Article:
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The meaning of life and real estate portfolio construction

When constructing a real estate portfolio, you will frequently be confronted with the tricky question: which property should I acquire (or dispose of) next? What I’ve discovered over the course of my investment career is that this is not so much a tricky question as it is a trick question. It’s akin to someone asking you: “What is the meaning of life?”

What started as a straightforward question didn’t seem so straightforward after all …

Chess and complexity

Allow me to digress. Recently my son has taken an interest in chess, so in trying to avoid the embarrassment of regular defeat to a seven-year-old, I’ve begun to immerse myself in a game I know little about.

There are about 10^50 potential combinations on a chess board, a number so astronomical that it’s equal to about 60% of the sum total of atoms in the known universe. So, chess combinations are a plausible proxy for the complexity of the real world, though the latter is indubitably more complex still.

Fitting therefore that Victor Frankl, a Viennese Holocaust survivor and psychiatrist, makes use of the chess analogy in his brief but brilliant book: Man’s Search for Meaning. Frankl argues that asking someone “What is the meaning of life?” is akin to asking a chess grand master “What is the best move I can make in chess?” This is self-evidently a nonsensical question: the grand master will respond by asking for the position of the various pieces on the chess board.

And since every human life is a unique combination of genetics and the “thousand natural shocks that flesh is heir to”, the question should be, “What is the meaning of life for me in this situation?”

The answer will vary considerably from one person to the next. Which is why awe-inspiring meaning for one person may seem redundant, distasteful or outrageous to another.

The fanatics among us will no doubt be dismayed. For them, there is always one right answer and it conveniently applies to all, no exceptions. Black and white answers for a world of infinite shades. “The whole problem with the world”, Bertrand Russell once observed, “is that fools and fanatics are always so certain of themselves, and wise people so full of doubts.”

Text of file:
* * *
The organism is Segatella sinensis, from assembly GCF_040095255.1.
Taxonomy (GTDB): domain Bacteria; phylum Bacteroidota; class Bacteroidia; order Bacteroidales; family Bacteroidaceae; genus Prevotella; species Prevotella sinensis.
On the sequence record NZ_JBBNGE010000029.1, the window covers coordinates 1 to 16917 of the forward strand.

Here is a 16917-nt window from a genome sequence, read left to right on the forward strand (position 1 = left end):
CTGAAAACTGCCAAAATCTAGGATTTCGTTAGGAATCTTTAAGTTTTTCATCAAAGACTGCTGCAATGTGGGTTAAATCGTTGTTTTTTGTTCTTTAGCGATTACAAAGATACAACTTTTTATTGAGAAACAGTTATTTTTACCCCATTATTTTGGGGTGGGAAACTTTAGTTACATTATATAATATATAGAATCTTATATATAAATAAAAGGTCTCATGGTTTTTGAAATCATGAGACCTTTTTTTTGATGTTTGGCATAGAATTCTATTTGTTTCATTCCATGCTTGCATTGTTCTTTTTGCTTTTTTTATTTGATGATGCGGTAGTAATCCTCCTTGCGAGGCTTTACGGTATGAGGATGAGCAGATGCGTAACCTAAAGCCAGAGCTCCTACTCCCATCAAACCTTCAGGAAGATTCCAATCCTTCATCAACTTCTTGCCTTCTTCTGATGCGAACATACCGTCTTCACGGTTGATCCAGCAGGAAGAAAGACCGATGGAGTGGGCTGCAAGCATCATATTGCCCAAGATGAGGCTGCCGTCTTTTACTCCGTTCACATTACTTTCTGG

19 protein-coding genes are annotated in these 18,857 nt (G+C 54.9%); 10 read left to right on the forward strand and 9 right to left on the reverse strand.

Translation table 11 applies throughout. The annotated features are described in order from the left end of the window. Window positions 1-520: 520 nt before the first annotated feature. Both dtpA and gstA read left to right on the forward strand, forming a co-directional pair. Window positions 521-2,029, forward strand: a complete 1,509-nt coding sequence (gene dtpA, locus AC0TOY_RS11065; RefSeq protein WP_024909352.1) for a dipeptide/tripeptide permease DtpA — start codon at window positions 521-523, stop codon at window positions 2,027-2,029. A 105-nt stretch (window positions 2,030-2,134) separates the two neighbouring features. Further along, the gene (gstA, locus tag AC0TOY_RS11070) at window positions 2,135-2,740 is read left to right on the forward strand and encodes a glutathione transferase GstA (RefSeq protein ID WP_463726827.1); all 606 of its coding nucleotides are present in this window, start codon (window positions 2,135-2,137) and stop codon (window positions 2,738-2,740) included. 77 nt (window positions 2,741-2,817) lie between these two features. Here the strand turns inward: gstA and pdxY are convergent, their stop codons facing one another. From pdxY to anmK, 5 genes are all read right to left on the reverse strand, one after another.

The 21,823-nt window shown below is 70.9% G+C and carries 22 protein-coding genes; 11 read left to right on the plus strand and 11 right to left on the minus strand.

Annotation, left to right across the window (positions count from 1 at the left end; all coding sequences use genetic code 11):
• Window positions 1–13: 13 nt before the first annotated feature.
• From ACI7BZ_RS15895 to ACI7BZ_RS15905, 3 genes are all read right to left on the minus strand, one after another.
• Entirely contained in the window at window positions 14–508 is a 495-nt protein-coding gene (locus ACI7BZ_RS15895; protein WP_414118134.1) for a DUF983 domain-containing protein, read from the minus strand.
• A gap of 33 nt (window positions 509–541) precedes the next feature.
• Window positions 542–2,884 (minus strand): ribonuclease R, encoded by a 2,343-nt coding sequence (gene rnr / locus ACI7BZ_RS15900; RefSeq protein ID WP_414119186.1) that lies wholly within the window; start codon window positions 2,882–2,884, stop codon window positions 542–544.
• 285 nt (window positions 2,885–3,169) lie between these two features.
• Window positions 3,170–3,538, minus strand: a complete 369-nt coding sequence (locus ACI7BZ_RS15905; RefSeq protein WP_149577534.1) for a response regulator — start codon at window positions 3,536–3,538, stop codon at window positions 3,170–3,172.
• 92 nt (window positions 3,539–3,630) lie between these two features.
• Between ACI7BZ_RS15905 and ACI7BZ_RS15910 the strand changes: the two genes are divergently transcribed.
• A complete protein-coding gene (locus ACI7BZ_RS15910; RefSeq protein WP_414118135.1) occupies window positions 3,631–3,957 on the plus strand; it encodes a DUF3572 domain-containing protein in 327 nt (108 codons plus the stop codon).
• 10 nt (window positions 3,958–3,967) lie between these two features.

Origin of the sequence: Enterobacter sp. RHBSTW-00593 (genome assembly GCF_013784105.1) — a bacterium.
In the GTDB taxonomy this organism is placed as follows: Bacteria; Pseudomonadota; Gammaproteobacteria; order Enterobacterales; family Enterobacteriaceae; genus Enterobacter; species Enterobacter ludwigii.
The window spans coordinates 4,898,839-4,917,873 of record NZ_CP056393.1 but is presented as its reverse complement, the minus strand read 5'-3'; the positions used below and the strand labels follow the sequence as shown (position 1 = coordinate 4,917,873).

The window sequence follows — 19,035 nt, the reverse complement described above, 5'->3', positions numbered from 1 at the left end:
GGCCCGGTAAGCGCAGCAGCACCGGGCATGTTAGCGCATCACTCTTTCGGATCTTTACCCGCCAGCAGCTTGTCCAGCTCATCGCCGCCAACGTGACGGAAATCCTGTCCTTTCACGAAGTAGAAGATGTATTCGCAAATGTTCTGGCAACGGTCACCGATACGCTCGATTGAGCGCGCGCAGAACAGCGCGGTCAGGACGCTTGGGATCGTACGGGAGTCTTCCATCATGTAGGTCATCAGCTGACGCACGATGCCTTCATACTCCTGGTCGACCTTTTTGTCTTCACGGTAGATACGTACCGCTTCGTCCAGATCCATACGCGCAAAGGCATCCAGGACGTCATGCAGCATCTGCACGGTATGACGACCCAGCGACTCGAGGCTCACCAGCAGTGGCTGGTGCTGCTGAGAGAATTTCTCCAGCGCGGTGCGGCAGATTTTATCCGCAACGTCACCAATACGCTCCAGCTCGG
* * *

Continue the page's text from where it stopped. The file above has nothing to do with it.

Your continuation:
Enough digression. What does all this have to do with the arcane art of real estate portfolio construction? Answer: it’s far less interesting than the meaning of life but the principles are the same.

Recently, I was asked by a cashed-up overseas private investor what I would recommend as a real estate investment strategy in the current market. I responded by saying that anyone who provided an immediate and authoritative answer to that question should be treated with extreme suspicion. They were likely either a fanatic or a fraud.

Ask some fundamental questions

First, I needed to know where all the pieces were on his chess board. I said I would need to ask him some fundamental questions before I could even begin to answer his question (11 questions overall, but who’s counting?):

  1. What is the quantum he is looking to invest and how quickly?
  2. What is the term of investment? Are there any hard limits on the term or is there some flexibility?
  3. What is the target rate of return? Is there a minimum return requirement?
  4. What is the tolerance to annual volatility in returns or to negative returns?
  5. What are the likely liquidity requirements over the term of investment? Is there a minimum annual distribution requirement?
  6. Does he currently own any real estate in Australia or overseas? If so, what is the current and historic performance of that portfolio?
  7. Does he have any preference or expertise or contacts in a particular sector of the real estate market, such as logistics or office or shopping centres?

A zealot will peddle the same deal to all regardless of circumstance, but the right answer is unique to each investor.

Next time someone asks you what real estate deal you would recommend they invest in – smile, lean in and whisper with a hint of irony: “So, pray tell me, what is the meaning of life?”

 

Adam Geha is CEO and Founding Director of real estate fund manager EG. The original article is here. This article is for general information only and does not consider the circumstances of any individual.

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